|Back to April Ed Reporter|
|NUMBER 207||THE NEWSPAPER OF EDUCATION RIGHTS||APRIL 2003|
Zero Tolerance Follies Update
Lethal Weapon? |
At LaSalle Middle School in Greeley, Colorado, a 2 «-inch laser pointer dangling from a keychain is considered a "firearm facsimile," and earned three 13-year-old boys one-year suspensions. One of the students bought the pointer, which shines a small bright orange laser beam, at a local store and brought it to school. The boys were suspended when one of them was caught with the toy in class.
The parents of Mitch Muller, one of the students who played with the pointer "for a few minutes," tried to fight back. They hired an attorney and appealed their son's suspension, first to the school district's hearing officer and then to the full school board. They also objected to the fact that principal Bruce Hankins had pressured their son into signing a confession without another adult present.
Common sense failed, however, and the Mullers are now paying off thousands of dollars in lawyer's fees while their son, a good student who had never before been in trouble, attends an alternative program with young criminals and juvenile delinquents. In lieu of academics, the boy is forced to take "anger management" and "conflict resolution" classes, and is being "educated" about gangs.
"Even hardened felons get three strikes before they're out," Jon Caldara, president of the Independence Institute in Golden, Colorado, pointed out in an editorial in the Boulder Daily Camera (1-26-03). "Colorado has a new political prisoner," he wrote. "Someone call Amnesty International. Free Mitch Muller!"
No Vitamins Allowed
The child's father told the Associated Press that the pill was actually "a green multivitamin," and his wife, a registered nurse, did not think their son was wrong to take the pill at school.
But school officials defended the five-day suspension. The principal explained that school policy prohibits students from bringing vitamins and "look alike candies" to school.
10 Days for Plastic Knife
The boy's mother, Donna Long, told the Youngstown Vindicator (3-04-03): "I didn't know he could get suspended for something like that. He wasn't waving [the knife] around or threatening anyone." She said that her son was not allowed to use knives at home, plastic or otherwise.
The March 5 issue of the Vindicator opined that in suspending Kevin, "Struthers School officials reacted in typical zero-tolerance fashion, which means near-zero thought." The editorial added that "in practice in schools, zero tolerance has produced a litany of cases that make most people shake their heads in disbelief . . . It is time to say 'enough.'"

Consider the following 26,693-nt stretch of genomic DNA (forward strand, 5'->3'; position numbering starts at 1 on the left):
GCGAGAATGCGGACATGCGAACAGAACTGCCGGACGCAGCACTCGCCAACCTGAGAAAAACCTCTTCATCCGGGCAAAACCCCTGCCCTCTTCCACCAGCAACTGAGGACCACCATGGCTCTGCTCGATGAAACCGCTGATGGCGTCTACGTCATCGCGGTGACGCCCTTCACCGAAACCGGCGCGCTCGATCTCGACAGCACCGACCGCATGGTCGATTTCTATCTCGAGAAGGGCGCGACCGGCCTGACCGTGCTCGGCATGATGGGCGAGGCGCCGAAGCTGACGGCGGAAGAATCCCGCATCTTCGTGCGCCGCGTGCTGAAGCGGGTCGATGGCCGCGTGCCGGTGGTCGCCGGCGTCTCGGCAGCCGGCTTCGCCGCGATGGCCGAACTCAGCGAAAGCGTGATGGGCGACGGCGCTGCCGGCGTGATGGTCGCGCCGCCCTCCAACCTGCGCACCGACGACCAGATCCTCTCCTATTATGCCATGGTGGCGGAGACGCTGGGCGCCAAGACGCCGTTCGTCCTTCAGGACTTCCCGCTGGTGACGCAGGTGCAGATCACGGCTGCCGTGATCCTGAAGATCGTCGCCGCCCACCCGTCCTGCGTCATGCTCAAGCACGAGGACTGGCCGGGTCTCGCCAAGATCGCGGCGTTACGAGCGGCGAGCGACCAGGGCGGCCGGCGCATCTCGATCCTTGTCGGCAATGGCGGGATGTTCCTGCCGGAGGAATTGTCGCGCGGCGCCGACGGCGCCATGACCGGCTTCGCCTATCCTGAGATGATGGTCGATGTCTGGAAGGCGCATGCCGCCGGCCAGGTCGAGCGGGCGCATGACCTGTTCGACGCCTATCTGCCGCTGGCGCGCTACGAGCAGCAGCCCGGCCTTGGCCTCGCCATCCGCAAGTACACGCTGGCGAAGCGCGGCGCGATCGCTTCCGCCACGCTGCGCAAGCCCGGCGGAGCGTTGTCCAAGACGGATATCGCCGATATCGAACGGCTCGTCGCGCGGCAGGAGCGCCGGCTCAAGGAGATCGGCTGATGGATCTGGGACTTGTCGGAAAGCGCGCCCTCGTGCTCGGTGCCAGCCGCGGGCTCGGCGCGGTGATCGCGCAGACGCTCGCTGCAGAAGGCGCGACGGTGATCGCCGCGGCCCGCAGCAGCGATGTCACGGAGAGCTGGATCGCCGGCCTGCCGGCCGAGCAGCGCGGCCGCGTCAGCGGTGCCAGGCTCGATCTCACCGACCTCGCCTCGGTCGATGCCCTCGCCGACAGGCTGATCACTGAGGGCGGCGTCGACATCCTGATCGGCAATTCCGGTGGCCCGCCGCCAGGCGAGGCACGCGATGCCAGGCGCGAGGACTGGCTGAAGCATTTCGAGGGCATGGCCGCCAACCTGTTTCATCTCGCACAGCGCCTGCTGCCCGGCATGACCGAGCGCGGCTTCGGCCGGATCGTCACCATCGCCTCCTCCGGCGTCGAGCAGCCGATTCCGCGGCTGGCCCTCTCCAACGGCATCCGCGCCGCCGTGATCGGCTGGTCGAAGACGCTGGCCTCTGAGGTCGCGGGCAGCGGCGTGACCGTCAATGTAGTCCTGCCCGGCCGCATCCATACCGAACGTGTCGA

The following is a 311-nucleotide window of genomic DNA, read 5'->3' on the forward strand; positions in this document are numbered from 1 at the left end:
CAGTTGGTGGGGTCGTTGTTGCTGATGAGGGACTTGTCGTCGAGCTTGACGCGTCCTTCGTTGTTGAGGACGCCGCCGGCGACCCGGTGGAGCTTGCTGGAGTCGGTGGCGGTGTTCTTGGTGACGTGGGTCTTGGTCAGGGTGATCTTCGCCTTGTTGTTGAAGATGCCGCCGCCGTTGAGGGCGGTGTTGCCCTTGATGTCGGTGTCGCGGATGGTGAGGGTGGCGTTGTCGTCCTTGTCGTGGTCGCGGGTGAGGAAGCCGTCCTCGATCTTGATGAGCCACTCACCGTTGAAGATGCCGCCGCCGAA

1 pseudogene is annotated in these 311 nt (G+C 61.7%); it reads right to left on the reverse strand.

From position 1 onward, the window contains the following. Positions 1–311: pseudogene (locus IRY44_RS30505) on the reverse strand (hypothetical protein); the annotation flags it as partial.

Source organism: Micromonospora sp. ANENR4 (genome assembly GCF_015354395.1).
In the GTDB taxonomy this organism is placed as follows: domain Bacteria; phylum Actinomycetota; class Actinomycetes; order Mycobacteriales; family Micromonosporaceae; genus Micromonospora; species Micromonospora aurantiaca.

Zero Tolerance for Life
Seventeen-year-old Bill Noyes was ordered to remove the shirt or turn it inside out after two students in the 1,200-pupil Chardon student body complained. Noyes refused, and the principal imposed the penalty. Later, the punishment was rescinded when the principal agreed to allow Noyes and the complaining students to work out a solution with the school's "peer mediation group."
A week earlier, a student in Pennsylvania was barred from wearing the same sweatshirt to a junior high school. His principal compared the shirt's message to a swastika. In that incident, a nonprofit legal group stepped in to explain the student's First Amendment rights and threaten a lawsuit.
Some child psychologists question whether children that age can truly connect the crime with the punishment. Yale researcher and psychologist Walter S. Gilliam told the Associated Press that a 10-day suspension can seem like "a lifetime" to a young child. "They can't even fathom 10 days. It's like waiting for Christmas."
Gilliam found that the Connecticut suspensions were given mostly to minority boys, and suggested that zero tolerance policies are "disproportionately applied to minorities."
Critics observe that almost all zero-tolerance rulings punish boys and wonder if they are part of the feminist agenda to make little boys behave like little girls.
Zero Tolerance in Court
In Philadelphia, another zero-tolerance case defended by Rutherford attorneys won't go away, despite the frustration of at least one judge. Now nine years old, Daniel Walz was a five-year-old kindergartner when he was barred from giving his classmates candy canes and pencils with Christian messages on them. In February 2002, a U.S. District Court ruled that the school did not deprive the child of his rights by forbidding the handouts. The family appealed, and the case is now before the Third U.S. Circuit Court of Appeals.
Rutherford lawyer Michael P. Laffey contends that the boy wanted to give his classmates the gifts outside of regular class time. "The gifts would have been the student's statement and not the school's," he argued.
Third Circuit Judge Maryanne T. Barry complained in Newsday (1-09-03): "There comes a point in time when children should be allowed to grow up without being used as pawns, without being named a plaintiff in this kind of lawsuit."